Tag Archives: Jeb Bush

New Marquette Poll Shows
Johnson Down Big in Wisconsin

April 21, 2015 — Polling has been unkind to several senators during the past few days. Last week we reported on research studies showing both Colorado Sen. Michael Bennet (D) and New Hampshire Sen. Kelly Ayotte (R) trailing hypothetical opponents by very small margins. While a new Marquette University Law School survey finds yet another incumbent falling behind a challenger, this time the margin is anything but slight.

The Marquette data (April 7-10; 803 registered Wisconsin voters) finds former Wisconsin Sen. Russ Feingold (D) leading incumbent Ron Johnson (R-WI) by a whopping 54-38 percent margin. Johnson unseated Feingold six years ago by a five percentage point spread and the former senator appears well positioned to re-enter elective politics.

Though Feingold has said little about the impending 2016 Senate race and has certainly not announced any intention to run, leaders from both parties expect him to again become a candidate. In February, Feingold resigned his appointed position as a State Department US Envoy to the African Great Lakes region, and many observers are surprised he has not yet announced or at least signaled his intention to run for the Senate. Polls such as the Marquette survey may hasten his decision.
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Republican Presidential
Candidates Tightly Bunched

April 3, 2015 — Public Policy Polling conducted an intriguing new national survey of GOP voters (March 26-31; 443 national Republican primary voters), but the tiny respondent sample size casts a reliability question concerning the results.

Though the pollster cites a large polling error factor of 4.7 percent, such a small sample –- a national poll should be in the 1,000 respondent range -– usually yields an even greater unreliability factor.

Understanding such, the PPP results are still interesting; it shows the Republican presidential candidates closely bunched with five reaching double-digits, which suggests a free-for-all campaign. Should similar results be confirmed and continue through the early stages of primary and caucus voting next year, the preliminary states will produce no discernible pattern or consensus front runner. If so, the chance of moving to an open, or “brokered”, convention multiplies exponentially.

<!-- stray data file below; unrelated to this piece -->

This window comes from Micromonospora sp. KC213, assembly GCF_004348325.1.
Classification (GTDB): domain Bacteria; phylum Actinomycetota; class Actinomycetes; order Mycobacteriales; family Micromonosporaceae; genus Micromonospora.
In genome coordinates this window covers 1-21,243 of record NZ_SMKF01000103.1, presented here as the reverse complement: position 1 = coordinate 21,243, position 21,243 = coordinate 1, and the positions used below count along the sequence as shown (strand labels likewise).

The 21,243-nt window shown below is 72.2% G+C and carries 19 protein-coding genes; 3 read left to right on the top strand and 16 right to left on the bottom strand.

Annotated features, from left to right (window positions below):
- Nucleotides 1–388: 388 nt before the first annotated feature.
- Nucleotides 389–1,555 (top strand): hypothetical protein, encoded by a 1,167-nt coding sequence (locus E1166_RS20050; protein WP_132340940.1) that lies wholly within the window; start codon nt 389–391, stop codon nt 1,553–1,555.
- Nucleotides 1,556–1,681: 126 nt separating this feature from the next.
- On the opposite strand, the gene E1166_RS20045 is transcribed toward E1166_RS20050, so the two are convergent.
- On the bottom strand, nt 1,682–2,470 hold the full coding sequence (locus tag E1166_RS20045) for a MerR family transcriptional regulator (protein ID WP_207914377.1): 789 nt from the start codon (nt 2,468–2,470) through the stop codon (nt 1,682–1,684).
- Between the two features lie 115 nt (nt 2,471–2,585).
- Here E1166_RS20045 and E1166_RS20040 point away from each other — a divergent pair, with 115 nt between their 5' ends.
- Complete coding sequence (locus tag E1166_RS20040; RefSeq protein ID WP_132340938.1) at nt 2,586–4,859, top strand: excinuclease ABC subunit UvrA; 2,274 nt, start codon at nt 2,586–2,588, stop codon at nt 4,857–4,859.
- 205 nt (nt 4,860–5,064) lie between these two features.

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A Convoluted Nevada Poll

April 2, 2015 — Gravis Marketing is the first to test the Nevada electorate since Sen. Harry Reid (D) announced his retirement, but their flash poll results are difficult to follow. The methodology appears to substantially over-sample Republicans, yet the Democrats inconsistently fare much better on the ballot test questions.

On March 27, Gravis utilized the Interactive Voice Response system to question 850 registered Nevada voters. Within this universe, 443 respondents are self-identified Republicans compared with 319 Democrats; 88 individuals did not state a party preference.

In Nevada, however, registered Democrats outnumber Republicans, thus making this sampling universe almost the exact opposite of reality. According to the 2015 state voter registration statistics as reported by the Secretary of State, 40.2 percent of the registrants are Democrats, 33.4 percent are Republicans, and 26.4 percent are Independent or affiliated in some other fashion. The survey universe features 52.1 percent who self-identify as Republicans, 37.5 percent Democrats, and just 10.3 percent Independent/Other.
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Nevada Numbers – Both Presidential and Senate Races Tested

MARCH 3, 2015 — Gravis Marketing conducted a poll of the Nevada electorate (Feb. 21-22; 955 registered Nevada voters; 438 likely Republican Nevada Caucus attenders; 324 likely Democratic Nevada Caucus attenders; 193 likely general election voters) in order to test both party nomination contests, and gauge how Senate Minority Leader Harry Reid (D) shapes up for re-election.

For Republicans, Gov. Scott Walker (R-WI) is again pacing the field, this time with 27 percent of the vote according to the Gravis study. Following in second place, eight percentage points behind, is former Florida Gov. Jeb Bush at 19 percent.

All other candidates posted in single digits. New Jersey Gov. Chris Christie was third with eight percent; Sen. Rand Paul (R-KY) had the most disappointing performance in recording just three percent; and retired Maryland neurosurgeon Ben Carson was not included on the ballot test questionnaire.
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Strickland Announces in Ohio; Chances? Walker Cruising

FEB. 27, 2015 –Seventy-three year old former Ohio Gov. Ted Strickland’s (D) announcement that he will challenge first-term Sen. Rob Portman (R) was expected yet still surprising.

Clearly the defeated former governor is attempting to take advantage of what he believes will be a 2016 Democratic presidential victory not only nationally, but in Ohio as well. Such a finish could reasonably sweep in a Democratic Senate candidate on presidential coattails, of this we know.

While the former governor has six terms in Congress to his credit and another four years as the state’s chief executive, he is no stranger to losing. In fact, he lost four House races in addition to his re-election as governor. Strickland won for the first time on his fourth try for Congress, some 16 years after he originally ran.
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